For his eighth album, Guero, Beck reunites with the Dust Brothers, the production team that helped make Odelay a masterpiece of perfected pop-cult clutter. The Brothers (not really brothers at all, but friends Mike Simpson and John King, the Delicious Vinyl duo responsible for Paul’s Boutique, Tone Loc’s “Wild Thing,” and, uh, Hanson’s “MMMBop”) cameo’d on Odelay‘s follow-up/not-follow-up Midnight Vultures, but it’s on Guero that they finally attempt to reprise what many, including Beck, considered unrepeatable. There were reports that Beck would be rockin’ out on his new album, but aside from the guitar-heavy first single “E-Pro,” he instead comes off like an elder statesman reigning over a waning kingdom. That’s not to say Beck isn’t still the Loser King. All of the trademarks are here—the bar-slut genre-hopping, the Spanglish lingo, the samples (more so than on Midnite Vultures, maybe because he can afford them now)—but the productions are more economical, the songs more refined, more somber, perhaps the corollary of a record made in ‘03 and ‘04 and not during the excessive cultural and financial boom of the ‘90s. Guero isn’t weirdly joyous like Odelay, the response to and product of so much early-decade brooding. Guero smells of death—not the death of an artist or his creative powers (much of this album, from the soft bossa nova of “Missing” to the quiet love dirge “Broken Drum,” finds Beck in the same lyrical state of mind as 2002’s remarkably naked Sea Change), but the fear of death (see “Rental Car,” “Black Tambourine,” and the funeral march that is “Farewell Ride”). Sea Change was like listening in on the court jester’s love-sick confessions, private conversations, and secret fears, so the giddy craziness and exaggerated humor Beck could get away with before just won’t fly now (it would be akin to your father chaperoning your high school prom dressed in a checkered vintage tuxedo and trying to act “hip” in front of all your friends). Whether intentional or not, the cool and collected Guero is an album that understands, and tries to spare us, that kind of humiliation.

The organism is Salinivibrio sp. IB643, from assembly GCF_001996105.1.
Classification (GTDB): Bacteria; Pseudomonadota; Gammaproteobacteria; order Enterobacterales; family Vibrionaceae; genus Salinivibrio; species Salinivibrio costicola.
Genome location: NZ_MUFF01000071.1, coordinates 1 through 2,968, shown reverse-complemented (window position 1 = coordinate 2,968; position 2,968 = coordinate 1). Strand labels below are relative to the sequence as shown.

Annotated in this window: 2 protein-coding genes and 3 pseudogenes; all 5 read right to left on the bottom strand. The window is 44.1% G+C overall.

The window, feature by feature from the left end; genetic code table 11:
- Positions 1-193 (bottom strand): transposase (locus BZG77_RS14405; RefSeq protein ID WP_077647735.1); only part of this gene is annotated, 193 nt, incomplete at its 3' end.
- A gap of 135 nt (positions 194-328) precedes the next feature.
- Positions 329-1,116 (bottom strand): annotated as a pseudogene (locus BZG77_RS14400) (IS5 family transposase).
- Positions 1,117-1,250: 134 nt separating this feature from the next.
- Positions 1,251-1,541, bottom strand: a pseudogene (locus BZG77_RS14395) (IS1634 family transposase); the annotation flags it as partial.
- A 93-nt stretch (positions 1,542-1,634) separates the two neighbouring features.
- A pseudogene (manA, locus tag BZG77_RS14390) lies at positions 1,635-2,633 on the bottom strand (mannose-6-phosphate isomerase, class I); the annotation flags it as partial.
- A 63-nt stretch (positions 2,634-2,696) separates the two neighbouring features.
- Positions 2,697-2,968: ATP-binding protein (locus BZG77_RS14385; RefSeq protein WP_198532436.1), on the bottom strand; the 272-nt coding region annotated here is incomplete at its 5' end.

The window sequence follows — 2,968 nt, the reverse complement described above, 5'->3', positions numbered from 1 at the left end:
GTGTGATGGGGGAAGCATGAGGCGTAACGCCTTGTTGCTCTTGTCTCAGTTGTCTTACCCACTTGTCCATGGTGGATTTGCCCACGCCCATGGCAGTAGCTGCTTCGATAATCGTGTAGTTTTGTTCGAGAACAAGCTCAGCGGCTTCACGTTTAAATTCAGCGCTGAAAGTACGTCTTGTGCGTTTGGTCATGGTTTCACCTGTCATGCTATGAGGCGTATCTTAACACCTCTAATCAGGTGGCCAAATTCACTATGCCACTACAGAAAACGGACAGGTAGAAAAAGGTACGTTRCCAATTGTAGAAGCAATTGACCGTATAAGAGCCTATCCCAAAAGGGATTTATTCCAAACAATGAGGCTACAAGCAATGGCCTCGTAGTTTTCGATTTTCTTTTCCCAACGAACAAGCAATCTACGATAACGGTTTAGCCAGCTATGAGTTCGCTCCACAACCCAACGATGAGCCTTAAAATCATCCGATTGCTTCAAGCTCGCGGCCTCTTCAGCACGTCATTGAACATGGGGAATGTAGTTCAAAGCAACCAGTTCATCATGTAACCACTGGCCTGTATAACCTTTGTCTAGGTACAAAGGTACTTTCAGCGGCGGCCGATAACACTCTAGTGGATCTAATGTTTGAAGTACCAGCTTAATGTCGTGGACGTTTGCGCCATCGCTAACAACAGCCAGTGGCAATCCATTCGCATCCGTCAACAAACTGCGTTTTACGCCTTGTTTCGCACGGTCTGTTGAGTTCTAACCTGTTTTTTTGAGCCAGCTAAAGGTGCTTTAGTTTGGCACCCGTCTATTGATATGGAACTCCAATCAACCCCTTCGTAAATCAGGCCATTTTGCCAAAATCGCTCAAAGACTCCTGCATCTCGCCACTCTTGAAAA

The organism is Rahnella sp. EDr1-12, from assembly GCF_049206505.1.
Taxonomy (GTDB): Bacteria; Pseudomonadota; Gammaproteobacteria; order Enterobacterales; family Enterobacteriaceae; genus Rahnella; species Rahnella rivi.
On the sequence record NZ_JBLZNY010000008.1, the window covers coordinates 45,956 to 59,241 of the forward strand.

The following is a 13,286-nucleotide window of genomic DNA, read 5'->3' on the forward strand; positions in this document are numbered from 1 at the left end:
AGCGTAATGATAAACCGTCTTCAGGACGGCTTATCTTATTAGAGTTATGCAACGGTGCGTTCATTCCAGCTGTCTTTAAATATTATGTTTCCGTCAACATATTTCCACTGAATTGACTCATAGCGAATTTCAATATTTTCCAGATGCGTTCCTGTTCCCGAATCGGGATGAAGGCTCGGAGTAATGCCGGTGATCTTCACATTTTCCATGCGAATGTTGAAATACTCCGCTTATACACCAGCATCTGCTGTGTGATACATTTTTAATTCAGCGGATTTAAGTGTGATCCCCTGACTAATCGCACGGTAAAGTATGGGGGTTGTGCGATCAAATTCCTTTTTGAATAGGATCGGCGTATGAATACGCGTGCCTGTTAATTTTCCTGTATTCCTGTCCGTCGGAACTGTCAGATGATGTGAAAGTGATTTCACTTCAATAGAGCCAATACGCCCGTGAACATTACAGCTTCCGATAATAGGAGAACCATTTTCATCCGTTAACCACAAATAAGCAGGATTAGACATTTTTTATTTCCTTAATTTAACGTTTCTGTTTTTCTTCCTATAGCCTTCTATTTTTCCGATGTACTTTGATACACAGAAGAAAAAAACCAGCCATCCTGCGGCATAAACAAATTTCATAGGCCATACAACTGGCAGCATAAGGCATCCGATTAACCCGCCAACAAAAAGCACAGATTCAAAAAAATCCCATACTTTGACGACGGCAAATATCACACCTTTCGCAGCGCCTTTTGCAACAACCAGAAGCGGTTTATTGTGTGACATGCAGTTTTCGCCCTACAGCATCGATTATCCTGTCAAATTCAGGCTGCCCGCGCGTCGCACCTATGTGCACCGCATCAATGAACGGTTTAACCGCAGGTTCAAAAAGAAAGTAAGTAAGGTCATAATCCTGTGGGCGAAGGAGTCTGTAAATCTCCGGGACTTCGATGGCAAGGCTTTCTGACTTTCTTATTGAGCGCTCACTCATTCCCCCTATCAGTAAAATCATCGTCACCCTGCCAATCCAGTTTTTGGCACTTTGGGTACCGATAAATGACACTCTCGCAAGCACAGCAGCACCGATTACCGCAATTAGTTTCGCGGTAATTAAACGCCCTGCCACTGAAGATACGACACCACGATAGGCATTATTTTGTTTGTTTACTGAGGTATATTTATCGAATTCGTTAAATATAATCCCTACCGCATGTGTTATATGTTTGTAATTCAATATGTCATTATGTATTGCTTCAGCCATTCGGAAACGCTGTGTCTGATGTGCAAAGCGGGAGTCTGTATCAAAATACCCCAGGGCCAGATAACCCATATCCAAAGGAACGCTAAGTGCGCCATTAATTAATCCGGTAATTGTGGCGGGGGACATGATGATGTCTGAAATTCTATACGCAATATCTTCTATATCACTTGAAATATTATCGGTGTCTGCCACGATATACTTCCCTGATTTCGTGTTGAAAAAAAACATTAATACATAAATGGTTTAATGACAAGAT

- Slant is reaching more readers than ever before, but advertising revenue across the Internet is falling fast, hitting independently owned and operated publications like ours the hardest. We’ve watched many of our fellow media sites fall by the way side in recent years, but we’re determined to stick around.
We’ve never asked our readers for financial support before, and we’re committed to keeping our content free and accessible—meaning no paywalls or subscription fees. If you like what we do, however, please consider becoming a Slant patron.
You can also make a one-time donation via PayPal: